In May 2005 the PSNI took delivery of its first helicopter, a Eurocopter EC 135. The PSNI (and the RUC) relied heavily on British Army helicopter support during the Troubles and into the 21st century. The helicopter will be used for pursuit, search for missing persons and for managing parades/demonstrations etc. The EC 135 is a twin-engine civil helicopter produced by Eurocopter, widely used amongst police and ambulance services, and for executive transport. ... The British Army is the land armed forces branch of the British Armed Forces. ... For the UK post-rock band, see Troubles (band) The Troubles is a term used to describe the latest installment of periodic communal violence involving Republican and Loyalist paramilitary organisations, the Royal Ulster Constabulary (RUC), the British Army and others in Northern Ireland from the late 1960s until the late...


The service's headquarters are located close to Cherryvalley, in east Belfast. Cherryvalley is a suburb in the city of Belfast, Northern Ireland. ... WGS-84 (GPS) Coordinates: 54. ...


Chief Constables

The senior officer in charge of the PSNI is its Chief Constable. To date this position has been held by three people: Chief Constable is the title given to the commanding officer of every territorial police force in the United Kingdom except the two responsible for Greater London. ...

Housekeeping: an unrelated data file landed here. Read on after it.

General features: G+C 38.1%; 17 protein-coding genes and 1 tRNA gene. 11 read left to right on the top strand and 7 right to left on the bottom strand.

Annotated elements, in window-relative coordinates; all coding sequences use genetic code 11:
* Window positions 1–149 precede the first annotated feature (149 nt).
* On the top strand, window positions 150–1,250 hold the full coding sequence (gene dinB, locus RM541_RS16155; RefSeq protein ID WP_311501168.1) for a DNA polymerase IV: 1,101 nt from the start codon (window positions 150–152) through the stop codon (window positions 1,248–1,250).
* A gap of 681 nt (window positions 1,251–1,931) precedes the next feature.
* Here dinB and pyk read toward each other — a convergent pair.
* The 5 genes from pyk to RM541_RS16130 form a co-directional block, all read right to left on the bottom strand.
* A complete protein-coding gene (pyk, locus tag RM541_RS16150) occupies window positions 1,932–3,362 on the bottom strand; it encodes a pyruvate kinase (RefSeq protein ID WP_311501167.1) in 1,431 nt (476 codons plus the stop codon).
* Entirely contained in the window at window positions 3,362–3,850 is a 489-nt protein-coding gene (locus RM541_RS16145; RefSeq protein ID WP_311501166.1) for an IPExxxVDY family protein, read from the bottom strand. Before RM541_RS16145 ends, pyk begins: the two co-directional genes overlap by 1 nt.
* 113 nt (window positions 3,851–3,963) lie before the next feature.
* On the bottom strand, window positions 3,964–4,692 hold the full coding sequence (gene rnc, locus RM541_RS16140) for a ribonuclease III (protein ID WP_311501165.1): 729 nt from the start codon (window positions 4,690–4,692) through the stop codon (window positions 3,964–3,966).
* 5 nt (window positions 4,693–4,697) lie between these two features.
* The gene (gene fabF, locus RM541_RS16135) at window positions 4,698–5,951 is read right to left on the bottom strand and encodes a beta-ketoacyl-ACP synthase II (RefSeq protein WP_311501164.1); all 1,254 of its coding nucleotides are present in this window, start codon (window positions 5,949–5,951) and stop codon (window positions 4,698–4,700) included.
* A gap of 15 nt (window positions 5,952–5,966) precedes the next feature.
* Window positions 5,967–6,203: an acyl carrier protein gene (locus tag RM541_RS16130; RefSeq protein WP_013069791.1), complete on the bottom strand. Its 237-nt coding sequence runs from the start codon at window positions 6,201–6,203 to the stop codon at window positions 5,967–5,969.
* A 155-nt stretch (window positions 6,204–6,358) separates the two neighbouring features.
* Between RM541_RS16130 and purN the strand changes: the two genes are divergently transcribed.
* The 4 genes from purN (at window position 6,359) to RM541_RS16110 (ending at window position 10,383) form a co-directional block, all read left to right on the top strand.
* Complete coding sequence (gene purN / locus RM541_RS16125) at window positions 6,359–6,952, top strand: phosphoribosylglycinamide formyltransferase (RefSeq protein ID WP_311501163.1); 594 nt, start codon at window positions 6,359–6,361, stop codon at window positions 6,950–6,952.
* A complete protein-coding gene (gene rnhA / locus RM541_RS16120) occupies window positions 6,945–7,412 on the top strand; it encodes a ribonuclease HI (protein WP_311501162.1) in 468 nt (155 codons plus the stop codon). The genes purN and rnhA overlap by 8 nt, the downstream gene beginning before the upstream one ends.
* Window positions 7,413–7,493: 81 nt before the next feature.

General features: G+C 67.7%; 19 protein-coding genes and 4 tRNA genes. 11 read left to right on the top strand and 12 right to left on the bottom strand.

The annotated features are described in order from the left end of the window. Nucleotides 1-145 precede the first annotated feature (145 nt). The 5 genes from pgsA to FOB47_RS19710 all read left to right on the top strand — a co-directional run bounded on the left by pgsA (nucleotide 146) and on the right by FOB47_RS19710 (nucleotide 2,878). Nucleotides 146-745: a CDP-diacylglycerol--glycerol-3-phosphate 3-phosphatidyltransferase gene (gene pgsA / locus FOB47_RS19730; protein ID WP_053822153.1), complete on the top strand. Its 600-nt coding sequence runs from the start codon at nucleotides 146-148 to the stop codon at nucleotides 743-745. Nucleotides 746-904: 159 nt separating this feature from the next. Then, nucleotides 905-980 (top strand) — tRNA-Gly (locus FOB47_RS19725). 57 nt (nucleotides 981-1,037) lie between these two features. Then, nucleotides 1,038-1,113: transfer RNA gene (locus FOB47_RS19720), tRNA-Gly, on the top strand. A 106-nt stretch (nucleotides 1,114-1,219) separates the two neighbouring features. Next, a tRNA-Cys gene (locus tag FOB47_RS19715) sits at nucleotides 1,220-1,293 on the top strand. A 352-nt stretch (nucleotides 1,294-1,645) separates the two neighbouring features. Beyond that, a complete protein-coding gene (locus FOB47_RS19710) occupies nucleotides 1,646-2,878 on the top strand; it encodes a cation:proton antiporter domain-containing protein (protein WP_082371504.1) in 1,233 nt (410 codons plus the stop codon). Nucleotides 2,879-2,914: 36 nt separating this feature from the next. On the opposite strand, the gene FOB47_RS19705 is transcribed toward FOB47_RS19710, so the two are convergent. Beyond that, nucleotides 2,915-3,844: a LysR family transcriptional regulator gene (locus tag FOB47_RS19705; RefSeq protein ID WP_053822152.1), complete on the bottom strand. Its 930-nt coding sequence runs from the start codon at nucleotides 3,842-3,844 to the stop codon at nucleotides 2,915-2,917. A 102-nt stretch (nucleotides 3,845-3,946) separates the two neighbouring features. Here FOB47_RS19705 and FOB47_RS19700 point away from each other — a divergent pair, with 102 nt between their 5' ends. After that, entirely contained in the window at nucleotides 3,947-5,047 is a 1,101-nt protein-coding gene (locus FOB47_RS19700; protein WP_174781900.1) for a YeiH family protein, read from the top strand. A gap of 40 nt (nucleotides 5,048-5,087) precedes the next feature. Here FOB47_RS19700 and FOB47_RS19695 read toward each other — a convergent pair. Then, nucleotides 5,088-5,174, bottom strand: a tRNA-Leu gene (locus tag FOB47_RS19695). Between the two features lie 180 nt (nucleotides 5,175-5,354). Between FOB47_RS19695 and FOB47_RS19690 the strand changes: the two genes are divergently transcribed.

• Chief Constable Sir Ronnie Flanagan OBE, from the formation of the PSNI. Flanagan was previously the Chief Constable of the RUC.
  • Acting Chief Constable Colin Cramphorn, from 1 April 2002. Cramphorn was formerly Flanagan's deputy, and with Flanagan's resignation Cramphorn acted as Chief Constable while the Policing Board sought a permanent replacement. Cramphorn is believed to have turned down the post of Chief Constable due to the political expectations that he was required to fulfil, but which he apparently believed were inappropriate at that time.
  • Chief Constable Sir Hugh Orde OBE, from 29 May 2002. Cramphorn continued as Orde's deputy until September 2002, when he was appointed Chief Constable of West Yorkshire Police.

Sir Ronnie Flanagan GBE (born March 25, 1949) was the Chief Constable of the Police Service of Northern Ireland since its creation in 2001 to 2002, and had been Chief Constable of its predecessor, the Royal Ulster Constabulary, since 1996. ... Please wikify (format) this article or section as suggested in the Guide to layout and the Manual of Style. ... April 1 is the 91st day of the year (92nd in leap years) in the Gregorian calendar, with 274 days remaining. ... For album titles with the same name, see 2002 (album). ... Sir Hugh Stephen Orde OBE is the Chief Constable of the Police Service of Northern Ireland (PSNI). ... May 29 is the 149th day of the year in the Gregorian calendar (150th in leap years). ... For album titles with the same name, see 2002 (album). ... West Yorkshire Police is the police force covering West Yorkshire in the United Kingdom. ...